March 27, 2019

Pornography – It Changes How We Love

At 20 I started dating my now wife and hid the fact that I watched porn from her. I watched porn the entire time we dated behind her back because I had become addicted and didn’t want to admit it to her. We had sexual problems due to me watching porn, it made it hard for me to have sex with her and also watch the porn I was addicted to. I was sexually exhausted. She eventually caught me watching it after we got married and she was pregnant with our son. It broke her heart that I would do that even though we had sex. And it hurt her that I wasn’t able to perform in bed and she felt like I was choosing porn over her, and I was.”

In a previous blog, we discussed how pornography harms the individual brain. Knowing that pornography changes our very brains, how then does that affect other parts of our lives, like relationships? Research is starting to show just how much porn really does affect our interpersonal relationships with other people. Just like this personal story, pornography warped the love between two people, causing shame, blocking intimacy, and consuming daily thoughts.

The problems described in this man’s story are not unique to him. Many studies have shown that men classified with compulsive sexual behaviors, including excessive pornography use, have similar brain patterns to drug addiction models. Besides simply changing the brain, this extreme pornography usage seeps into how one sees other people and their own relationships.

This man mentioned being “sexually exhausted” by keeping this long-held secret from his wife and being unable to perform with her. Studies have shown that prolonged pornography use does in fact damage sexual satisfaction. One study of over 1,000 Dutch adolescents revealed that there was a strong negative influence of sexually explicit Internet material on satisfaction with their sex lives. Another study of male sexual activity reported that pornography was linked to a higher desire for sex, but lower overall sexual satisfaction. Other research has correlated pornography use with “negative effects on partnered sex, decreased enjoyment of sexual intimacy, less sexual and relationship satisfaction.”

Pornography has proven to be detrimental to other aspects of relationships as well. There is increasing evidence that pornography is a factor in the increase in erectile dysfunction (ED) in men. Since the early 2000s, the ED rate among men has skyrocketed from an estimated 2–5%  to as high as 28%. This only coincides with the massive increase of accessible Internet pornography in the last two decades. Another study on men who sought help for frequent pornography and masturbation use commonly reported problems with ED and low desire for partnered sex. There are many that might argue pornography helps them in their love lives. However, research is only proving just how wrong this line of thinking is.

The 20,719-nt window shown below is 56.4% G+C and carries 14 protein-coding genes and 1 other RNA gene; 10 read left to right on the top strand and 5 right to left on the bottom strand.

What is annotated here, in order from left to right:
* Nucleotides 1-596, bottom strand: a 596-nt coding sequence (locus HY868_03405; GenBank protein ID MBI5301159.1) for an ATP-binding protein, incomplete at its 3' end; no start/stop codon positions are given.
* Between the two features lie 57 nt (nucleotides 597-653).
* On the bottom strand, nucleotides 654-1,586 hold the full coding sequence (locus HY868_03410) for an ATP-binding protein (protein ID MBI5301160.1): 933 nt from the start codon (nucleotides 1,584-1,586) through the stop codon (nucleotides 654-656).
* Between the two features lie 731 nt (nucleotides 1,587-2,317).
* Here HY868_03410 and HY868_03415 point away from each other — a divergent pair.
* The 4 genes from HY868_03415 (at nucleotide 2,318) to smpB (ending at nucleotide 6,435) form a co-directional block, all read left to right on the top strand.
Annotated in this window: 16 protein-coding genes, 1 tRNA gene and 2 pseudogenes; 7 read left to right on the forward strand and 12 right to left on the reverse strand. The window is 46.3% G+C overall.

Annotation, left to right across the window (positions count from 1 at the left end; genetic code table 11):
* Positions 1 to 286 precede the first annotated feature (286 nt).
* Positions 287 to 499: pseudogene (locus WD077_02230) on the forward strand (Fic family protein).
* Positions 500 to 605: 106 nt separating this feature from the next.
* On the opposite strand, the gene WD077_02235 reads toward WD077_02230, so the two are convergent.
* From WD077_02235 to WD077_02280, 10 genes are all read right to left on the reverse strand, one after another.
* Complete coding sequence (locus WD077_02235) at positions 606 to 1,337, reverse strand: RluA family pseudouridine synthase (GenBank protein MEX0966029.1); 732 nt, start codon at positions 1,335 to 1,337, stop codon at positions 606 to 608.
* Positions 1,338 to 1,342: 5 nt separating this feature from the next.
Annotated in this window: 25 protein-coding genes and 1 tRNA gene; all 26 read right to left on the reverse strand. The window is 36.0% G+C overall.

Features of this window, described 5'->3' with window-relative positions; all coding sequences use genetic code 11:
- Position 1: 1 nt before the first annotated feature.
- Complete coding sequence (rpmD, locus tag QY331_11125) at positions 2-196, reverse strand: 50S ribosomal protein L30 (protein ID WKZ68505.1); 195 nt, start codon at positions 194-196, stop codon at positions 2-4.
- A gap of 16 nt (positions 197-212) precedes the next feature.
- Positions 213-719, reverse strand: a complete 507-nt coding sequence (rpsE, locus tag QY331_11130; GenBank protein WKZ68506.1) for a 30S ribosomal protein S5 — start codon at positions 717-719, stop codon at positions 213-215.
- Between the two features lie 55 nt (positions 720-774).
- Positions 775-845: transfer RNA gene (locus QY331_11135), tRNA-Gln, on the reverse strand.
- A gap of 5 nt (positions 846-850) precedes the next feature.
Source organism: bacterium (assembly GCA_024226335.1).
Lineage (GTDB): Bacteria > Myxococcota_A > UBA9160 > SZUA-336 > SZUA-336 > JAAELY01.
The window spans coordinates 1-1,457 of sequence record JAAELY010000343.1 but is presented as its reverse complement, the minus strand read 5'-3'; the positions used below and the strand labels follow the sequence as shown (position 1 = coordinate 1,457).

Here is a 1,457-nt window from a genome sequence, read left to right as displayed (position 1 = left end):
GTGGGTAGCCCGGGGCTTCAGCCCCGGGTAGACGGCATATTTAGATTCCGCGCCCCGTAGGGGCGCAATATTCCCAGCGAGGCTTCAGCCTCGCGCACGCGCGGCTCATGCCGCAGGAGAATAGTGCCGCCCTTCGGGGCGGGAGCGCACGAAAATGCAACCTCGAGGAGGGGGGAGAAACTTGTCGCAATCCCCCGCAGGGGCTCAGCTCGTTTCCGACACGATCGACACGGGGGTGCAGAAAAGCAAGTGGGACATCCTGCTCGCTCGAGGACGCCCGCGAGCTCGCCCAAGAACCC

Besides personal dissatisfaction in relationships and intimacy, pornography has other negative effects that can severely damage how users see other people around them. Men who frequently were exposed to pornography and other sexually objectifying material displayed stronger attitudes that supported violence against women as well as a stronger likelihood to objectify women. Additionally, increased pornography use has been linked to other risky behaviors such as more sex partners, increased alcohol use including binge drinking, and less family-centered values in marriage. Pornography use has also been correlated with feelings of loneliness in a survey of over 1,000 participants. These negative attitudes and emotions are not healthy and are at best, shaky foundations on which to build lasting relationships.

Just like the personal testimony, pornography has the ability to create feelings of guilt and dissatisfaction, and lead to further objectification and even loneliness. It is clear that research only supports the fact that pornography can erode one of the most important parts of human life: love and intimacy. When real life relationships are being replaced with simulated, often violent and derogatory, sexual acts on a screen, it is only natural that real life suffers.

To learn more about the public health crisis of pornography, visit our page here. Looking for resources on ending sexual exploitation? Go here.

Sommer Porter

Copywriter

Sommer Porter is a recent graduate of Brigham Young University, earning her
bachelor’s degree in Sociology with a minor in International Development. She is
passionate about solving important world issues such as sexual exploitation through
non-profit work and advocacy. She has worked with several non-profits, including
spending three months conducting a program evaluation for an organization based
in Bulgaria. She now works as a copywriter at the National Center on Sexual
Exploitation and hopes to pursue a graduate degree in the future.

Further Reading

Related